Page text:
While the reviewing officer had not considered whether there was a realistic prospect of Mr Samin returning to work, this was because her decision pre-dated the cases of De Brito and Konodyba and, in any event, she had asked the right question, namely: was Mr Samin temporarily unable to work. This was a question of fact and, on the facts before her, she was more than entitled to reach the decision that she had. The medical showed that Mr Samin’s depression had long pre-dated his homelessness and there was little prospect of him obtaining employment even if he did obtain more settled accommodation.

Comment

I’ll be interested to see how county courts interpret this decision.  I don’t think anyone could argue that whether someone is temporarily unable to work is a question of fact: they either are or they aren’t. Yet, I’m not sure that this means that it is for the reviewing officer to decide and his decision can only be challenged as being Wednesbury unreasonable. It is surely – like the question whether someone is a child or not under Children Act 1989 – a “jurisdictional fact” and is therefore not capable of being left to the reviewing officer. The court, on a s.204 appeal, must decided the question itself.

This is because the question of whether someone is a “worker”, for the purposes of an EU directive, must be the same across the EU and cannot be left to national courts, let alone reviewing officers to decide. I have a feeling, however, that the (county) courts will take a different view and an element of discretion will find its way into eligiblity decisions.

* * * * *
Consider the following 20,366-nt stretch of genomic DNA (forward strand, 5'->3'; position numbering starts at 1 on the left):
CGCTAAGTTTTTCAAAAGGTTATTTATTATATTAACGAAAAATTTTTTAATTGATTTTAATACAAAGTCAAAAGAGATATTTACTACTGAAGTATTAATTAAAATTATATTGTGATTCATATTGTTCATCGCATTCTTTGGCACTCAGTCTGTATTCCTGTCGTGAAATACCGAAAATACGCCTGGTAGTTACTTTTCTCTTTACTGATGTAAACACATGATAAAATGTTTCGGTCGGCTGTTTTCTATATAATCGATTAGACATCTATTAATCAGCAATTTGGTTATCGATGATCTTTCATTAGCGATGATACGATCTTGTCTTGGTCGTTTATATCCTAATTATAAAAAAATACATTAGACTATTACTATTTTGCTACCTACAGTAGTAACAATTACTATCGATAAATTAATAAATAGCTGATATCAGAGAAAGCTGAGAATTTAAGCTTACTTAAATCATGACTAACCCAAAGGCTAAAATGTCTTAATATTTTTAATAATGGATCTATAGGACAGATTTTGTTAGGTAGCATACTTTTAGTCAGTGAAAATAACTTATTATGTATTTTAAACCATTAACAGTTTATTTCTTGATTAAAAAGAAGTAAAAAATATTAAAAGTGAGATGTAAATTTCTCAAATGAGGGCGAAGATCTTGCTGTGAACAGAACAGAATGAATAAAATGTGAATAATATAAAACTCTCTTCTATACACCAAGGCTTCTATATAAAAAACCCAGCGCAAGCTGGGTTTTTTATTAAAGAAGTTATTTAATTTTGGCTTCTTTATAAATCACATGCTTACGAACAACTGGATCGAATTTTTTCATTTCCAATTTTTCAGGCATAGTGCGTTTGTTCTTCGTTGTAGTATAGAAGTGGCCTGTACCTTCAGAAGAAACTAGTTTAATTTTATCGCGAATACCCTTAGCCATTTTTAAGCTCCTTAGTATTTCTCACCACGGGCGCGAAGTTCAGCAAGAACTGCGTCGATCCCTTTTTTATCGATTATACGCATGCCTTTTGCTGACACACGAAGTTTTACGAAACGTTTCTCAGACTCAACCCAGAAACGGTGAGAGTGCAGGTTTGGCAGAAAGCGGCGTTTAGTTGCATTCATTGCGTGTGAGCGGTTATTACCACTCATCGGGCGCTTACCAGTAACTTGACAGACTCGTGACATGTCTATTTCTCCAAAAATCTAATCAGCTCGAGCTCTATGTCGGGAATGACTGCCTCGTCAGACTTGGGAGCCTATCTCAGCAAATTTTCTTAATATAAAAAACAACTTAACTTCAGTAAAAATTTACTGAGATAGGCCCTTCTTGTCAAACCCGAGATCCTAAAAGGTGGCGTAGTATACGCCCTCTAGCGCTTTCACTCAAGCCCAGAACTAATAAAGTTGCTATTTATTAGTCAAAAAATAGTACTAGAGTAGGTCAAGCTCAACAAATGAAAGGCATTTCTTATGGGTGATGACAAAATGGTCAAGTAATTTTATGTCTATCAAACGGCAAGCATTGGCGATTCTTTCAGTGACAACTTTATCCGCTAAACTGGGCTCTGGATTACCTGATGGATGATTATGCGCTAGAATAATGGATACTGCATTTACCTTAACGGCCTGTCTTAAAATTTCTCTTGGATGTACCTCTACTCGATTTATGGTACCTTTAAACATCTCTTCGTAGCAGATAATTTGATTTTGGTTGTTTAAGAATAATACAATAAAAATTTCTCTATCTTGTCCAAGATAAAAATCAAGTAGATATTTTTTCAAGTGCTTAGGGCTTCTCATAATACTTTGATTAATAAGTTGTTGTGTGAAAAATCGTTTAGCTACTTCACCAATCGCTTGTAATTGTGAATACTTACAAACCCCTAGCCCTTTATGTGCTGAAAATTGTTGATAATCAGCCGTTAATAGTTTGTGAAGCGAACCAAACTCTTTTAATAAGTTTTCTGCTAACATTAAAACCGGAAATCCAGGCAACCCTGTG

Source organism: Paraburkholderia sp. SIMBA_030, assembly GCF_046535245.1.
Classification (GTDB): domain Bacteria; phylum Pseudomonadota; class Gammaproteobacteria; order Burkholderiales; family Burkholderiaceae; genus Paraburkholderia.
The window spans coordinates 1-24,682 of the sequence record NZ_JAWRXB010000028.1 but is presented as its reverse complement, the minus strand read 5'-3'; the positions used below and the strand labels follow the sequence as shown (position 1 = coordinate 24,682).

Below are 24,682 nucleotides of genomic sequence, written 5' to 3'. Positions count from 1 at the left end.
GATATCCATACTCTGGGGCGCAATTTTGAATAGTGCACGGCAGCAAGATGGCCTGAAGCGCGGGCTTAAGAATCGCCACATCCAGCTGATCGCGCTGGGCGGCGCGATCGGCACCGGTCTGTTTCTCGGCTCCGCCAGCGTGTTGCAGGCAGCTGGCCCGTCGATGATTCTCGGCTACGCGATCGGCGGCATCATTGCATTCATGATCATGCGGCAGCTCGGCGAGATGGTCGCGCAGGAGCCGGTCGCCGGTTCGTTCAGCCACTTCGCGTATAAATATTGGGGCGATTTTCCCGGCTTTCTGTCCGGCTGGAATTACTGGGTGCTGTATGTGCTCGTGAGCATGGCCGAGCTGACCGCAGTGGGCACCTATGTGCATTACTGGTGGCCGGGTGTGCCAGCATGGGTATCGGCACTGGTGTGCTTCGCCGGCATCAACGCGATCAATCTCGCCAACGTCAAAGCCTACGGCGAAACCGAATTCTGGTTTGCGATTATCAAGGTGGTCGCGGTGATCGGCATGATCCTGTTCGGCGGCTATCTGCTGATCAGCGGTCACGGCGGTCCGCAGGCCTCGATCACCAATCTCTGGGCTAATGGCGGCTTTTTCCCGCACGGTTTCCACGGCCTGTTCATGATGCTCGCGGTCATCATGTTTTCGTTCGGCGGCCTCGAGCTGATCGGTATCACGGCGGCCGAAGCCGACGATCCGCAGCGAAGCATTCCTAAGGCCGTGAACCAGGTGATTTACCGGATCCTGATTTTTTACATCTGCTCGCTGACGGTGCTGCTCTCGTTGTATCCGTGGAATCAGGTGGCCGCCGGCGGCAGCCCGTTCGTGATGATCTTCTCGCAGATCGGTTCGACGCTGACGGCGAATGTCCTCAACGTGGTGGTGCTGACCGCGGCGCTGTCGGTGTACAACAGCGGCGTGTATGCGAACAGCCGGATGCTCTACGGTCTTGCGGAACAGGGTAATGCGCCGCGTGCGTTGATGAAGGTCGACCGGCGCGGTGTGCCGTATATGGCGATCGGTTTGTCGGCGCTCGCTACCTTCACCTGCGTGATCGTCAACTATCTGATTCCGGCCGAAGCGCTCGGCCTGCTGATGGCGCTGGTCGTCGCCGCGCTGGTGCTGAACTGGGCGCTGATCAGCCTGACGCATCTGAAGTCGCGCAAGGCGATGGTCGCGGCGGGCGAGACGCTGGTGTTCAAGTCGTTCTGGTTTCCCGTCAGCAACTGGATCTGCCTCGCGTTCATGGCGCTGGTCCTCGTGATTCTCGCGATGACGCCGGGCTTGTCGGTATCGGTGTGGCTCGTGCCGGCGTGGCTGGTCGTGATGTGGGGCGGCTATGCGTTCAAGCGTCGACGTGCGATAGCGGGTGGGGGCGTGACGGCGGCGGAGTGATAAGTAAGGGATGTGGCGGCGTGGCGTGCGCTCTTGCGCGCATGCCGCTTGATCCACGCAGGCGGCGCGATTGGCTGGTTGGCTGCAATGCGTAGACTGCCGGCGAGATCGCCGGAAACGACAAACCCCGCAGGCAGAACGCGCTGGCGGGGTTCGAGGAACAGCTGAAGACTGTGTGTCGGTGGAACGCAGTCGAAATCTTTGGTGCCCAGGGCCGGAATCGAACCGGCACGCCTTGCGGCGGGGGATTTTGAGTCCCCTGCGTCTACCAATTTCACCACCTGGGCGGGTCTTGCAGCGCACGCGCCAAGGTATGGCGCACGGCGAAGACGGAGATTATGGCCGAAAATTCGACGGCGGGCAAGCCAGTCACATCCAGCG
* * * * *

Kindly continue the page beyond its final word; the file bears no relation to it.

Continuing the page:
About S

S is a barrister, based in London, who practices predominantly in housing and local government law.
Posted in Homeless, Housing law - All and tagged , , .

7 Comments

  1. Pingback: Deja Vu All Over Again (and again) – NearlyLegal | Current Awareness

  2. It seems to me that a court would be usurping the function of the reviewer and act as a fact-finding body if it were to decide for itself the question of eligibility. A reviewer is not making a decision on whether someone is a worker but if an apparently homeless applicant is eligible for housing or homelessness assistance. The two overlap into each other but there is no jurisdiction for the county court act as the finder of primary facts; that is a task for the local housing authority. Parliament entrusted decisions about eligibility to them. The role of the county court is to consider whether the reviewer had reached a lawful decision. If the reviewer is shown to have misunderstood or been ignorant of an established and relevant fact or legal principle then a county court can intervene but it is the start of a slippery slope to suggest that some decisions should not be left to a reviewer when others can. Who decides what decisions are too important or difficult for a reviewer to decide?

    • The Supreme Court granted permission to appeal yesterday and joined the case with the appeal in Mirga v SSWP

  3. The Supreme Court judgement has been delayed pending the judgement of the CJEU in Jobcenter Berlin Neuköln v Alimanovic